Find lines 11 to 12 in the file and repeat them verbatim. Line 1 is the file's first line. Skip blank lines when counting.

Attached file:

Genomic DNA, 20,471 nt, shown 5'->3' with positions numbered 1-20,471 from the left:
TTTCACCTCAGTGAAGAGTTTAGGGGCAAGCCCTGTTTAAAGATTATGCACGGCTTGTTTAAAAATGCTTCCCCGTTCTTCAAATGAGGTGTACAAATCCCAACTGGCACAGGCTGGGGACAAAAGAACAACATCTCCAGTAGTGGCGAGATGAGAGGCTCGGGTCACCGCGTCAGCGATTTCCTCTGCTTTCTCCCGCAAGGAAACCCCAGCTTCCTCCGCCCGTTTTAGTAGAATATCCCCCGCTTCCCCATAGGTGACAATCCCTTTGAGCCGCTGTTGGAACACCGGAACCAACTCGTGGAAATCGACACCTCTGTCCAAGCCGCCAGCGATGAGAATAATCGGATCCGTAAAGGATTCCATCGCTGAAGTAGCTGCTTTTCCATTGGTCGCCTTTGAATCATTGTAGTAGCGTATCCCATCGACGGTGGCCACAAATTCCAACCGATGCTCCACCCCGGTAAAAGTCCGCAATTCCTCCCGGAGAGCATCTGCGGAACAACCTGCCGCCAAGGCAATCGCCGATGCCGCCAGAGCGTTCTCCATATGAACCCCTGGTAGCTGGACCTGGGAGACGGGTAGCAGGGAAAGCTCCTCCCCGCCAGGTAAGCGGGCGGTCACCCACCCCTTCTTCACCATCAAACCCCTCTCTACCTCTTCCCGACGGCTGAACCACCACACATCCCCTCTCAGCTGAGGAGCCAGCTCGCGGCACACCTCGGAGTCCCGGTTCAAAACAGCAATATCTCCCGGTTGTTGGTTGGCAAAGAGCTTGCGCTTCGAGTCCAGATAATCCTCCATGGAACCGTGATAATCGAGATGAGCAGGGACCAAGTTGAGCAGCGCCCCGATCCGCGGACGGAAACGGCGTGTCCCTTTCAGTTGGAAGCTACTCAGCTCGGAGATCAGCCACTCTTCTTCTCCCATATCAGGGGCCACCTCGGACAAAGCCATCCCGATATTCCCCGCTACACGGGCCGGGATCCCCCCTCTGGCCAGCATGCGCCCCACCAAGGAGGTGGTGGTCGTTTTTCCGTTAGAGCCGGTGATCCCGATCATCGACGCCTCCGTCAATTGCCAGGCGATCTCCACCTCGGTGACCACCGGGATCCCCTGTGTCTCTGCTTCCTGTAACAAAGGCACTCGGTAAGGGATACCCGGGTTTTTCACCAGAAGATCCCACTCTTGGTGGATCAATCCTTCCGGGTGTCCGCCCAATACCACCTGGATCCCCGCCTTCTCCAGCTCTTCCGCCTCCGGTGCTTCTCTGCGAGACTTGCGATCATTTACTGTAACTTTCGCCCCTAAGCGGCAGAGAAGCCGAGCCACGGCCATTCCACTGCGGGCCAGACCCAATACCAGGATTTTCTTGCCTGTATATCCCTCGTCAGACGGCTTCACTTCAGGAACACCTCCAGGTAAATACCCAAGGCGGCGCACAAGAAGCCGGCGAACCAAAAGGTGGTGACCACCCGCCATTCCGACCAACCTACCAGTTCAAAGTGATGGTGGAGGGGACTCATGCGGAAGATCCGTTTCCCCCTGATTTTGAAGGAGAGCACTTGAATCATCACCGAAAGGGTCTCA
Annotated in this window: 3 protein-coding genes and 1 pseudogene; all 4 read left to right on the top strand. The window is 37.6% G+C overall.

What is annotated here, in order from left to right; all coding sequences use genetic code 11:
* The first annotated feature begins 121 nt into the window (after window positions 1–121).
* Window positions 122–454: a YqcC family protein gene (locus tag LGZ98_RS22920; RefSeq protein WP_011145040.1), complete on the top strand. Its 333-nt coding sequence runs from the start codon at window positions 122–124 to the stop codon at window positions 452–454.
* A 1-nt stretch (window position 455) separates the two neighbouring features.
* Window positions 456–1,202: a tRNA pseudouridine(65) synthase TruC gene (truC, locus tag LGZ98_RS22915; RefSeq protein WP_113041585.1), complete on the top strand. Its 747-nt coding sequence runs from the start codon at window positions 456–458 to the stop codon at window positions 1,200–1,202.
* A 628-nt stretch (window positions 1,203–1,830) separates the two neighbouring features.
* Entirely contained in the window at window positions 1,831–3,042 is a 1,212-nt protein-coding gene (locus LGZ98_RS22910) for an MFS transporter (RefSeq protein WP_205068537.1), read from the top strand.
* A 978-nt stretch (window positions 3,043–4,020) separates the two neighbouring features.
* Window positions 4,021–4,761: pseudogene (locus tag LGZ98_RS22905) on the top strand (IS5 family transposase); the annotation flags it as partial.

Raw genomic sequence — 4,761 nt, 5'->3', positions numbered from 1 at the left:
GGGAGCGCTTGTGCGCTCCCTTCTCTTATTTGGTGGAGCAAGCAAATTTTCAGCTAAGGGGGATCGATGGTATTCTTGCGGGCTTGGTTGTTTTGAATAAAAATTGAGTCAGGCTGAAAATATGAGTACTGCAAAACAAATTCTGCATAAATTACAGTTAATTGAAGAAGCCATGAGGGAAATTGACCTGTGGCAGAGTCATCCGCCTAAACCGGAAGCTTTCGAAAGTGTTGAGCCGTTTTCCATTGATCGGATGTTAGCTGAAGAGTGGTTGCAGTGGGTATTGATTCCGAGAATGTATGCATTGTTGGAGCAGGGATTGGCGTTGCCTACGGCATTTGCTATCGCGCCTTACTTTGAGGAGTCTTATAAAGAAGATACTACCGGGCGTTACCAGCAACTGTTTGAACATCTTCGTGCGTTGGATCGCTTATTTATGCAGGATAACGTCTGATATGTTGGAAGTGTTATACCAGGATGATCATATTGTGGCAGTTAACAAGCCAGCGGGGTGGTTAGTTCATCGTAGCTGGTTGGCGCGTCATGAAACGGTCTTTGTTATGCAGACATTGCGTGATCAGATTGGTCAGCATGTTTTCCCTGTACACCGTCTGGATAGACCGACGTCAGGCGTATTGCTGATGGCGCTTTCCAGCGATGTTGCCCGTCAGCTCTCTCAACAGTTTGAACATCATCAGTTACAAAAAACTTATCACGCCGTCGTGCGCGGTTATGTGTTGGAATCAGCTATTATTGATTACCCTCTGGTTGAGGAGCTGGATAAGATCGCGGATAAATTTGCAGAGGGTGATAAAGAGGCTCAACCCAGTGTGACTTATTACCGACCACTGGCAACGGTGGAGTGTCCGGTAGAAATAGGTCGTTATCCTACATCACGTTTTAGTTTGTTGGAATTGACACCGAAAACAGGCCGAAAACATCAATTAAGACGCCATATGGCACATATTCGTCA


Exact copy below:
* A 978-nt stretch (window positions 3,043–4,020) separates the two neighbouring features.
* Window positions 4,021–4,761: pseudogene (locus tag LGZ98_RS22905) on the top strand (IS5 family transposase); the annotation flags it as partial.